Though we don't recommend it, dumping your passengers makes the Triber feel like it's gained 15PS or so. It actually feels pretty peppy for a 1-litre engine, but will require you to rev it out to at least 3,000rpm to make quick progress. We don't think it'll set performance benchmarks in the segment but then, it wasn't meant to. The key is in its drivability, with the Triber refusing to judder or lurch even in high gear at low engine speeds hovering just above the 1,000 rpm mark. It feels like more of a city car, since it can take a while to build speed over 100kmph, especially on tighter highways with heavy traffic, like we found on our drive in Goa.

Good news is the very sorted ride quality, offering great bump absorption without losing out in the stability department – this with both a full house of passengers, and when driven solo. It did thud into some of the deeper potholes we couldn't avoid but did a stellar job of staying composed over bad roads, letting very little filter into the cabin, and with surprisingly little to no bounce on rebound. Even with seven passengers body roll in corners wasn't alarming but you'll probably hear yells to slow down if you try to go above what most consider a comfortable pace. With fewer passengers on board, the handling improves to the point where you can let the Triber lean into corners and still hold its line. The steering is light and direct but still feels reassuringly connected at speed, though we'd reserve final judgement once we're able to get it up to higher triple digits. Hauling the Triber down from speed shouldn't be an issue either, with a progressive brake feel and, again, surprising composure.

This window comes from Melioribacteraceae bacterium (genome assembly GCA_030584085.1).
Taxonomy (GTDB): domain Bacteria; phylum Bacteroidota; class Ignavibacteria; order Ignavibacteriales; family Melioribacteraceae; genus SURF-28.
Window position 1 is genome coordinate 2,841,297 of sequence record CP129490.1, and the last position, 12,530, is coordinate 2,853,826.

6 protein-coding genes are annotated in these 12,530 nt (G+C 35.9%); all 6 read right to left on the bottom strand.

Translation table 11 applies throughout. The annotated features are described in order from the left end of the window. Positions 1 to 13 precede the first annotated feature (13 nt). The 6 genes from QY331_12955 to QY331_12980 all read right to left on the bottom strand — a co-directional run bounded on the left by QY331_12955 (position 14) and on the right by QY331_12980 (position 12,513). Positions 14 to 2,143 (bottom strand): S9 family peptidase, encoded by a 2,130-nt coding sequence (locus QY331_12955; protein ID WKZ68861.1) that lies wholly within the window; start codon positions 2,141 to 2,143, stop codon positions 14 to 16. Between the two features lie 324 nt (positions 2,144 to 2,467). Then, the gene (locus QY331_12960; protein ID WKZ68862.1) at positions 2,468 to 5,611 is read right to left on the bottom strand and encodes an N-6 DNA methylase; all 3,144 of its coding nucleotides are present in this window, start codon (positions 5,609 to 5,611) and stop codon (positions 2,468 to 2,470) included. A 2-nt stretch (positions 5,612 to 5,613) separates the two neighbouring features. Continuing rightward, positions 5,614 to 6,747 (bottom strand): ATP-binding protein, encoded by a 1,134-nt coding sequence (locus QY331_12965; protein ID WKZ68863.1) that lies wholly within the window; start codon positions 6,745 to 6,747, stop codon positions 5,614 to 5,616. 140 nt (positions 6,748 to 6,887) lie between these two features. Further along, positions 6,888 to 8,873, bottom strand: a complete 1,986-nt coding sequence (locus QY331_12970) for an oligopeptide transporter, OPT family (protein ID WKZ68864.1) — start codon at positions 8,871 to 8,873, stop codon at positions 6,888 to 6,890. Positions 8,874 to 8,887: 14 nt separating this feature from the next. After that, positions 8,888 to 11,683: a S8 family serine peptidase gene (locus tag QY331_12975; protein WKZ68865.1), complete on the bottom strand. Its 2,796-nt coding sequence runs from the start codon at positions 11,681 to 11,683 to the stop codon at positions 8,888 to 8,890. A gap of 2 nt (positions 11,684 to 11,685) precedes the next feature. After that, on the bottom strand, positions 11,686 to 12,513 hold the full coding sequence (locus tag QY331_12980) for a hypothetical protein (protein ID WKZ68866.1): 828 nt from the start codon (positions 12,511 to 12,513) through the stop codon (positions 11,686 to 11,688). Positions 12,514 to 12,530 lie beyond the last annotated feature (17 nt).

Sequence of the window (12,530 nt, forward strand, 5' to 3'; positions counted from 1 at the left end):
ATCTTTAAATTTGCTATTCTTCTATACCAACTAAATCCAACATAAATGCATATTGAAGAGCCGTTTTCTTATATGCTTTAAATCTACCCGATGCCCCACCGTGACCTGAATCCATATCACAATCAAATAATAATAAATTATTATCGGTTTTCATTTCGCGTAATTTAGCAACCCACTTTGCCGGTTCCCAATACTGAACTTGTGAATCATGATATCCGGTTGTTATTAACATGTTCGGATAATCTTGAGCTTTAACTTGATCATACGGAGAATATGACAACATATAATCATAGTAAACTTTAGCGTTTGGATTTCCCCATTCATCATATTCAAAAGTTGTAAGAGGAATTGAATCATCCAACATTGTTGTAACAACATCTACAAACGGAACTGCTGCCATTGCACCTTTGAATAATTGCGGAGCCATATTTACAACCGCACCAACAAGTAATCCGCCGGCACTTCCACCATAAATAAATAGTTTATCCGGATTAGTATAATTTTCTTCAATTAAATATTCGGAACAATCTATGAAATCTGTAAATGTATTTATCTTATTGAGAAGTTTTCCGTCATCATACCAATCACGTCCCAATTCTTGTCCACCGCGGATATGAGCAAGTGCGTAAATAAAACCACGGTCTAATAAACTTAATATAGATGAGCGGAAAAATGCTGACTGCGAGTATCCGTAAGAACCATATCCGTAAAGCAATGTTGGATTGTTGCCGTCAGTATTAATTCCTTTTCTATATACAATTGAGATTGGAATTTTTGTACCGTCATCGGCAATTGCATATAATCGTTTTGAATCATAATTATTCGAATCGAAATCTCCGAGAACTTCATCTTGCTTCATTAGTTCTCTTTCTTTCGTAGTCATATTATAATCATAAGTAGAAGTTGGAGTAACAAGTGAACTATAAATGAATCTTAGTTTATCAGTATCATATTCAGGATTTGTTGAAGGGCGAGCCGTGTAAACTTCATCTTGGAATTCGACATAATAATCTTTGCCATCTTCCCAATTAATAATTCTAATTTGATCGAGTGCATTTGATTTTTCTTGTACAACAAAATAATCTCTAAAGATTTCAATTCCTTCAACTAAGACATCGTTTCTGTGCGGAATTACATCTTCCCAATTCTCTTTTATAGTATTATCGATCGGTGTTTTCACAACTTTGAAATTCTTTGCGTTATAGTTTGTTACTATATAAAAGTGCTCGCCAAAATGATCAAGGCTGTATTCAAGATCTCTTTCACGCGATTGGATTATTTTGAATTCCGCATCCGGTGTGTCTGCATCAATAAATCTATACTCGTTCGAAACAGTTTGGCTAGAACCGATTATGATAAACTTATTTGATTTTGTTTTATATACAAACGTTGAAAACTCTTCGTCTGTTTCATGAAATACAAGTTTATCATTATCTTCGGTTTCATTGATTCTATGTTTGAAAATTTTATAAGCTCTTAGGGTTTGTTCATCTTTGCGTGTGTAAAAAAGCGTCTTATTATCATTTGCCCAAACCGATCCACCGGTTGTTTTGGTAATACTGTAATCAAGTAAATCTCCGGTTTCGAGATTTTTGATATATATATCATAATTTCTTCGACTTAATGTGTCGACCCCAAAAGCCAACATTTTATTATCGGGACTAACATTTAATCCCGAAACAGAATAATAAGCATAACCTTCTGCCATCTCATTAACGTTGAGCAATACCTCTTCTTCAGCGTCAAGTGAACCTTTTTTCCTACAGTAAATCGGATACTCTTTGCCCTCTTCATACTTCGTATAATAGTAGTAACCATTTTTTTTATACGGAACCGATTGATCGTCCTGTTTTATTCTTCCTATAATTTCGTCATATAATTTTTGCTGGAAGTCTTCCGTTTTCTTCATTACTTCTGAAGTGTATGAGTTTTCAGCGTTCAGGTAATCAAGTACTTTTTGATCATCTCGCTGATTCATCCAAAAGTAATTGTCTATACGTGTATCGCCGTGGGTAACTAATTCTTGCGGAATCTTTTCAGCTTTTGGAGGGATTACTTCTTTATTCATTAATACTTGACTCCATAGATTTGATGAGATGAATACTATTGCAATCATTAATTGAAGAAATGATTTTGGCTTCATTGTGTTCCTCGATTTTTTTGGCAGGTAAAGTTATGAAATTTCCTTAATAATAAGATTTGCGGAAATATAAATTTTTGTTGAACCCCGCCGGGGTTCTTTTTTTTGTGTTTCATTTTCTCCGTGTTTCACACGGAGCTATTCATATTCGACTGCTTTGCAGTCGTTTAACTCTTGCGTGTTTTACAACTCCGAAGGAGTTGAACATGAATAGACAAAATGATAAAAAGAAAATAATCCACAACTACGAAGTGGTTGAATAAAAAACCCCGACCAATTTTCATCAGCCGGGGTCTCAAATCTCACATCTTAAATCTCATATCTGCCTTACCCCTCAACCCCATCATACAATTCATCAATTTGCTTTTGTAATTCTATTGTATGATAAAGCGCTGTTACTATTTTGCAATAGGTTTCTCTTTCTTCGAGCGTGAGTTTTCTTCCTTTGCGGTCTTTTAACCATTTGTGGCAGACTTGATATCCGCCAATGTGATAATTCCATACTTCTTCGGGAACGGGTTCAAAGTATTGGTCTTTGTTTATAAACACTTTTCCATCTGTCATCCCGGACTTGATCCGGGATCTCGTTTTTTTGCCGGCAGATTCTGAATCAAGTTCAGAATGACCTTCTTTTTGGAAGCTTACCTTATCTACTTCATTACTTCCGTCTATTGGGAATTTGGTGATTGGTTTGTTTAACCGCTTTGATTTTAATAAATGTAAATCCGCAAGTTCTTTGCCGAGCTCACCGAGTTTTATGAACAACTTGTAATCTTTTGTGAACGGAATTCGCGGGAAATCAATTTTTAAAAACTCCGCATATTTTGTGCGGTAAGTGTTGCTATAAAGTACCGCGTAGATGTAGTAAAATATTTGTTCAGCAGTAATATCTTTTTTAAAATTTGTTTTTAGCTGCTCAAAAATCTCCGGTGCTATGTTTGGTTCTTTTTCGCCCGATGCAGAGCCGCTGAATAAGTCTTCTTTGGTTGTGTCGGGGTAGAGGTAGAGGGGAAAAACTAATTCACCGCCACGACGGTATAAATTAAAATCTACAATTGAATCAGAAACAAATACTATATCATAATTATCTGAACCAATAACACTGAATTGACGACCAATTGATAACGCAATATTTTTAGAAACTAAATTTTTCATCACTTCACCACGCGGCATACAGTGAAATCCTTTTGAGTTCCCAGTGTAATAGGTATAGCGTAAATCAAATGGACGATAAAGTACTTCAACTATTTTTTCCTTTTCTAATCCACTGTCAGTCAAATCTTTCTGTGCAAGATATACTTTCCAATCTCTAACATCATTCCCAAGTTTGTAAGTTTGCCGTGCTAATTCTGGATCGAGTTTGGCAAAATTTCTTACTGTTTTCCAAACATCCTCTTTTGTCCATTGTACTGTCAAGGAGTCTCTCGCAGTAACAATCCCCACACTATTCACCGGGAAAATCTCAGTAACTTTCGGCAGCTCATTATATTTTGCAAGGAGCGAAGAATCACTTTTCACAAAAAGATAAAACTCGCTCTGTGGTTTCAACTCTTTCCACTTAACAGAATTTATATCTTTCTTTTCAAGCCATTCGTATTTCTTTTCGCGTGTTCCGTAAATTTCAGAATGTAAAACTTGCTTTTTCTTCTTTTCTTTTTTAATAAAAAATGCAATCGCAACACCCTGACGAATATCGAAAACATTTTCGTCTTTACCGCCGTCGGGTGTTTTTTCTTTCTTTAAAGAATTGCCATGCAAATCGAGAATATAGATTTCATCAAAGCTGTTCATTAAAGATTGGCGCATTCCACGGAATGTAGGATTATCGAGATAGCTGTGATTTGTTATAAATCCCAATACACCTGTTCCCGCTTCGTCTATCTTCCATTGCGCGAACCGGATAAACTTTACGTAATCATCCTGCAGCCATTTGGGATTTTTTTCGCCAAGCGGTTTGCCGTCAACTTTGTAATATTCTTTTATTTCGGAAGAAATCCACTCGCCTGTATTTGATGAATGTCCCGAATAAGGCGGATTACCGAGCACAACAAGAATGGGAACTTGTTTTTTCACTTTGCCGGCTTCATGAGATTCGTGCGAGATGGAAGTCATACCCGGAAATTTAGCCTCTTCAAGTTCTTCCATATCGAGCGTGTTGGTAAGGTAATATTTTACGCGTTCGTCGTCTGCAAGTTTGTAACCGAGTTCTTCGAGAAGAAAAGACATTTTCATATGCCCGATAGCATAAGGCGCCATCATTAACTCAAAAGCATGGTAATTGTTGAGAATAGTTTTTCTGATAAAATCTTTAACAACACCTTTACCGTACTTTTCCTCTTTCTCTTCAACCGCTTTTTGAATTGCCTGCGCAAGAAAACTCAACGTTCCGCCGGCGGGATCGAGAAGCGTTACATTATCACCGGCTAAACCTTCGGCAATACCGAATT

With prices starting at Rs 4.95 lakh, going up to Rs 6.49 lakh (ex-showroom) for this RXZ variant we tested, the Triber makes quite a convincing case for itself for the family-oriented customer looking for a little more flexibility than what the current crop of hatchbacks offer. We already know our market is fascinated with seven seats, and the Triber does offer true seven seat capabilities, so the Triber's success story, really, should write itself.

Also see: Renault Triber | First Drive

Price (Ex-Delhi)
Starts Rs 5.3 Lakhs
Max Power(ps)
Max Torque(Nm)
20.5 Kmpl